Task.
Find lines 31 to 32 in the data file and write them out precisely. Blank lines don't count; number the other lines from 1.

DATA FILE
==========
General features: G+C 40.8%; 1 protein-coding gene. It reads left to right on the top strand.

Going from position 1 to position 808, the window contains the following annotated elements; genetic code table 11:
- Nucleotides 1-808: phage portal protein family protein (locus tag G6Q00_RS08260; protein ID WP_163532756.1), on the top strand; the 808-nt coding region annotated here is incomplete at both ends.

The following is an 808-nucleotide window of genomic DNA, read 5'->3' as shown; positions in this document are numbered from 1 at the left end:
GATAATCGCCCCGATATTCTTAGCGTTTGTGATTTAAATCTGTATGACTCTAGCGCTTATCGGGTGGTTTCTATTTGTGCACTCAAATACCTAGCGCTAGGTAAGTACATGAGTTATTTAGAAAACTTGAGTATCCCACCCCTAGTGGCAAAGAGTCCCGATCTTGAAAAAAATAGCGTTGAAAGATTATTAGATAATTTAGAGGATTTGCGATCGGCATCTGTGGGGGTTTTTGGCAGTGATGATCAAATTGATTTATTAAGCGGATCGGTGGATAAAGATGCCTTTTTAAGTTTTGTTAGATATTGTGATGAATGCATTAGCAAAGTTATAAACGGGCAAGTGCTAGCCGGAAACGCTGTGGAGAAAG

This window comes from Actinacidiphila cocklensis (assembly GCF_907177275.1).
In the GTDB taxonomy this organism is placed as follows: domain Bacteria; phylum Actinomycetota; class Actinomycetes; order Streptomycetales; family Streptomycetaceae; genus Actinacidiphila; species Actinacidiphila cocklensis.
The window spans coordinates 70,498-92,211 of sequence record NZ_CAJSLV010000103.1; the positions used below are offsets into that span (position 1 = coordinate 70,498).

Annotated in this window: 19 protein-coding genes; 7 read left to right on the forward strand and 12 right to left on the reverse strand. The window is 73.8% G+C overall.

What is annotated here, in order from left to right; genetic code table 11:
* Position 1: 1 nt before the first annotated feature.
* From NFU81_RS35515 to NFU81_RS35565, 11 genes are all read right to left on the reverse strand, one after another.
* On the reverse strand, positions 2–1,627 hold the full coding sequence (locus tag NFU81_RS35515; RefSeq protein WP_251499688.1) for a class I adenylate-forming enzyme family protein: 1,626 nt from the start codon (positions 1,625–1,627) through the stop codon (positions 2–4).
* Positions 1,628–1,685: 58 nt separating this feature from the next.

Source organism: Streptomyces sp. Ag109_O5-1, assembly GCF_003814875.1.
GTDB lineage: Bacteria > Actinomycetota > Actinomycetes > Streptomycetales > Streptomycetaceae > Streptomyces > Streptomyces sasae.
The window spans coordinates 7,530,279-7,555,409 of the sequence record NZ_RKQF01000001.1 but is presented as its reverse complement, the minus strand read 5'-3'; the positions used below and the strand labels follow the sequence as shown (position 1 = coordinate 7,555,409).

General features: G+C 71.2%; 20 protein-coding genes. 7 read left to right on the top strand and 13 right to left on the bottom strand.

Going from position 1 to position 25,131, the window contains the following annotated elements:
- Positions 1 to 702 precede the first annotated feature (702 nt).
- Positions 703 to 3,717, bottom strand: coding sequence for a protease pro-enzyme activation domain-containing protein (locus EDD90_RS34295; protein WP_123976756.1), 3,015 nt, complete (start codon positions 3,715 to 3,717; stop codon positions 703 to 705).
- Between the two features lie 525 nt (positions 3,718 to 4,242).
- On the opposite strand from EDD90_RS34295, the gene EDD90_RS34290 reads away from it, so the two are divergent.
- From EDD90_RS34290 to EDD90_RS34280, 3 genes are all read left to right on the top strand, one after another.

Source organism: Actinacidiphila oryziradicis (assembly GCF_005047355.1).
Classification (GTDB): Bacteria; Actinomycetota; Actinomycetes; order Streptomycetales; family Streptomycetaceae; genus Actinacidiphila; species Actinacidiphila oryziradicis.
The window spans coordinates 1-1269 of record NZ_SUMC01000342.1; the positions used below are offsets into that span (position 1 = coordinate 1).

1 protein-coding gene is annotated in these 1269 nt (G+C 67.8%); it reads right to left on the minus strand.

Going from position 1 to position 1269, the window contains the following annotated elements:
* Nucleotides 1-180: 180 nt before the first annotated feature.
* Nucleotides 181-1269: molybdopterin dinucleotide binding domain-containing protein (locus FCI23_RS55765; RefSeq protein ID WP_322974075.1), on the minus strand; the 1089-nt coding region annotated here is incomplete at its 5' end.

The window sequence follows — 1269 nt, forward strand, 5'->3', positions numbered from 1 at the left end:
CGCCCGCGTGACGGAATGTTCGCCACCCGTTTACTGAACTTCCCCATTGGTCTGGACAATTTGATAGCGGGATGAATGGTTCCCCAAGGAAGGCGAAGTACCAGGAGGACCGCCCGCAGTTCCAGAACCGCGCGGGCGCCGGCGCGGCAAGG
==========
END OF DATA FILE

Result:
* Nucleotides 181-1269: molybdopterin dinucleotide binding domain-containing protein (locus FCI23_RS55765; RefSeq protein ID WP_322974075.1), on the minus strand; the 1089-nt coding region annotated here is incomplete at its 5' end.

The window sequence follows — 1269 nt, forward strand, 5'->3', positions numbered from 1 at the left end: